Opening Day was a fresh start. I got moved to shortstop and was told I could play some first base (I played a couple of innings in 1984 and my dad noted that on one throw, our pitcher must have thought Willie McCovey was covering first base). The days of playing pitcher-catcher with my friend, David Cooper paid off, because he opened the season as our No. 2 pitcher. Our infield was stacked with David Grosz at first base, southpaw slugger Chris Kral at second base, me at shortstop, and Cooper, who was Keith Hernandez-clutch at third base. Luke Linder, who went on to play Division I tennis, was our megastar and ace pitcher. We also had a really strong defensive catcher in Wesley Doskocil (it's been 20 years...hopefully I got the names right).

We played the defending champion Lions in our opener and it was a tight game. Cooper pitched really well, but yielded the tying run in the top of the fifth or sixth ining (don't remember which). We ended up winning in the bottom of the sixth when the Lions first basemen pulled a Jose Uribe and botched Grosz's popup, allowing the winning run to score (at age 9 I was astute enough to realize there was no game-winning RBI). We were on our way.

The Cougars were only challenged once after that. Midway through the season, we played the Panthers, a team we had pummeled in our first meeting. We were overconfident and were in for a shock when we fell behind 4-0 in the top of the first. We matched that output with four runs in the bottom of the frame, but then the game turned into a big-time pitchers duel. Think Dwight Gooden and Nolan Ryan in Game 5 of the 1986 NLCS, only this one was between Linder and Justin Sirini, and then relievers Kral and Michael Day. This was one tense game. We had two really good chances to score, but had runners thrown out at the plate both times. The score was 4-4 into the 6th.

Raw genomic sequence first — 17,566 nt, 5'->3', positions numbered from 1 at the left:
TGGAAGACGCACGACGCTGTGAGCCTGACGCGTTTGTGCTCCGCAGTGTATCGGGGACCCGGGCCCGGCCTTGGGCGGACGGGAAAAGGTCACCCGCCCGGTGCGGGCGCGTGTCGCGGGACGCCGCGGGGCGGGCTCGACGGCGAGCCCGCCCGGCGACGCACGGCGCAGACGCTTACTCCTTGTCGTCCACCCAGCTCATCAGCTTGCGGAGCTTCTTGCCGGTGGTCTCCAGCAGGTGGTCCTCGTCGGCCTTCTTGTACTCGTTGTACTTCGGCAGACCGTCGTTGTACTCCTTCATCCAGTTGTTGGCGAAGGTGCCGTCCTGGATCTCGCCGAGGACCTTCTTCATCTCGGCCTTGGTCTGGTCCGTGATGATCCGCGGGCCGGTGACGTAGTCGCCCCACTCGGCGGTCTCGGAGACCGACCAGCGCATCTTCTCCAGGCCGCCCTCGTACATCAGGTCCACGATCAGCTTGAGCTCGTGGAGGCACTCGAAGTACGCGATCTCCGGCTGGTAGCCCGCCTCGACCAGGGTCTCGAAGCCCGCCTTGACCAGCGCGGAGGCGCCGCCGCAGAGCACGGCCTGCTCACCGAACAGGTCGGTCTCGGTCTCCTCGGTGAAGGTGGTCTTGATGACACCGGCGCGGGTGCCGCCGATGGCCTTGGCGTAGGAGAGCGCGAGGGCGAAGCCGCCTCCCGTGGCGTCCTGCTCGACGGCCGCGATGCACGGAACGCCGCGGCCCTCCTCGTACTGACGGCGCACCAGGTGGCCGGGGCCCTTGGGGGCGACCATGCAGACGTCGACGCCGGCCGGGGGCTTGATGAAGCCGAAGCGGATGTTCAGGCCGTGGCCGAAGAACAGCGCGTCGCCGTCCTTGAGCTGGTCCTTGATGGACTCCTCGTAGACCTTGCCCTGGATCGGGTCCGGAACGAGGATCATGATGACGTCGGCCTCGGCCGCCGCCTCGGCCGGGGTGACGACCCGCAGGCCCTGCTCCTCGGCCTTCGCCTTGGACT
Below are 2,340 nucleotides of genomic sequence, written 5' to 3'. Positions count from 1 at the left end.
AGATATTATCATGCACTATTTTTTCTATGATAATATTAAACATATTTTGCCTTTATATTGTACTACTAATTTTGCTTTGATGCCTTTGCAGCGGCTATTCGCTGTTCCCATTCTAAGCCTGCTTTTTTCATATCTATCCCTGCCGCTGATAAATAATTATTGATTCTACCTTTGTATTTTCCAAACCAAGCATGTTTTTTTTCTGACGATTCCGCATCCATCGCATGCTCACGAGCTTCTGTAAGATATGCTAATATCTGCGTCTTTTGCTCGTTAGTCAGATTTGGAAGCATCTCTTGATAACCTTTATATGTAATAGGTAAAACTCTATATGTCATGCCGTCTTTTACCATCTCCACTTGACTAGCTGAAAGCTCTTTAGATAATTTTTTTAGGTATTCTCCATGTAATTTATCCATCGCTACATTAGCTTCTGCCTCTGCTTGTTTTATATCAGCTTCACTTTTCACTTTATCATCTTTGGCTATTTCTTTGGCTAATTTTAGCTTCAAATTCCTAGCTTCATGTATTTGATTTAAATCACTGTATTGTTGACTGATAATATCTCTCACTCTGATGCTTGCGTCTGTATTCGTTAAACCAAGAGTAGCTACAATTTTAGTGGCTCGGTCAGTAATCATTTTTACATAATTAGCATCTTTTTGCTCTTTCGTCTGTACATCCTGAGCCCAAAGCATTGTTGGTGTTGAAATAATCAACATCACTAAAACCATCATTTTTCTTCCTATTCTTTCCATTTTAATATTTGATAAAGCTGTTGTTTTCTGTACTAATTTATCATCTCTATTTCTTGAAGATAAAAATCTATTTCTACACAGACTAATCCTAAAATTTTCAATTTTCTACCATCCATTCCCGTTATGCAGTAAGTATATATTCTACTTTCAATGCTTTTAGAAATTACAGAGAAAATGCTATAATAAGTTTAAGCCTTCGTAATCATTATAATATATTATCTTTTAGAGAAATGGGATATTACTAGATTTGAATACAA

In the bottom of the sixth, we got Danny Flores to second base (don't remember how) and Kral
knocked him in with a single to center field. The celebration after the game was like we had won the World Series. There was a lot of jumping and arm slapping and screaming. I remember thinking that walk-offs were pretty cool. We finished the season 7-0 as league champs.

Lets skip ahead to my fourth and final season. Our roster got split up and while Kral and I were Pirates, Linder and Cooper got tabbed to play for the Giants, who won the league title by one game over the Pirates in my third season (I was relegated back to right field). The 1987 Pirates had a terrible season. We won only one game. It was not a fun experience. It was kind of like playing for the 1993 Mets.